Bacterial growth on UV-B photolytically produced dissolved organic matter.

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The effect of ultraviolet radiation into the Lake Chapala trophic processes was investigated in this study. Responses of bacterial populations to changes in UV radiation exposed water were significantly greater (bacterial biomass increased 57% and cell concentration increased 92%) compared to those populations that were grown in water covered by glass as UV blocker. Measurements for penetration of ultraviolet radiation in the water column of Lake Chapala were made at midday and to a depth of 0.45 m in one of the clearest parts ofthe lake (Station 11). Ten per cent of the UV radiation that reached the surface ofthe lake was still present at 0.2 m of depth. The extinction coefficient was 10.1 m. For a lake with low phytoplankton productivity, the supply of organic carbon via photolysis ofrefractory material may be an important supplement to bacteria in the water column.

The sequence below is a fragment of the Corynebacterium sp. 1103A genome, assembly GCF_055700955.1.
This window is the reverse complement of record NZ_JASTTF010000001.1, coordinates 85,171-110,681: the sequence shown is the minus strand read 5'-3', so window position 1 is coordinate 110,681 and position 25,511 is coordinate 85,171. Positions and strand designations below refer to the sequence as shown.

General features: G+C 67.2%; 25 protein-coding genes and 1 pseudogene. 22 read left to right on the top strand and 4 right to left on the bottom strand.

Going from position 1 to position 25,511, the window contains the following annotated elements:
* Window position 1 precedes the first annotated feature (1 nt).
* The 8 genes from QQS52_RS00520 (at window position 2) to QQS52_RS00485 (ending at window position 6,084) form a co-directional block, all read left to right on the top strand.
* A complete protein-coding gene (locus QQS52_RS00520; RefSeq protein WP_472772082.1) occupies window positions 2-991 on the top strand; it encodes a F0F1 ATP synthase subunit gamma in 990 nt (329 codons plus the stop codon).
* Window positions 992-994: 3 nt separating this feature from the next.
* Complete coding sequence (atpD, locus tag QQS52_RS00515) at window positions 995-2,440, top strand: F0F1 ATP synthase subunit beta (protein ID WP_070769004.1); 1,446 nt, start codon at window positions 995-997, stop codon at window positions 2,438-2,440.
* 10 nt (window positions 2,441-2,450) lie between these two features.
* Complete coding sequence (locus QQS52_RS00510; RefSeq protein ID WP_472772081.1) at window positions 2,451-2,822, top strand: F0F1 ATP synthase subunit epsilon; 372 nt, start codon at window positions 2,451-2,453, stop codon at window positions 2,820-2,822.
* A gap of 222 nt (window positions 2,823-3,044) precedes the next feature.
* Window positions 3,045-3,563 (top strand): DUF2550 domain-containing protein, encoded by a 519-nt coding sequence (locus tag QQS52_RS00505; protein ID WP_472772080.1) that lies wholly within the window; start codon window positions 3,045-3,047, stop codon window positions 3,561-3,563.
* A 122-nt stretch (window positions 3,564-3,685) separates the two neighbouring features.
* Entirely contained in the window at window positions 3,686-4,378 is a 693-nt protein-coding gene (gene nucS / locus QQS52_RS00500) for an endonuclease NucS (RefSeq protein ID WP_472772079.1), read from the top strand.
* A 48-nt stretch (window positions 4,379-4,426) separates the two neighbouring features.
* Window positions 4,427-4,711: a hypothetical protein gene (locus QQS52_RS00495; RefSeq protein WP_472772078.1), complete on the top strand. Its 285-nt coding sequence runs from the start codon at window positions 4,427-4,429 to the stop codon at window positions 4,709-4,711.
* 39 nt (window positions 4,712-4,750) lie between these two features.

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Ultraviolet radiation, Lake Chapala, Organic carbon, Phytoplankton
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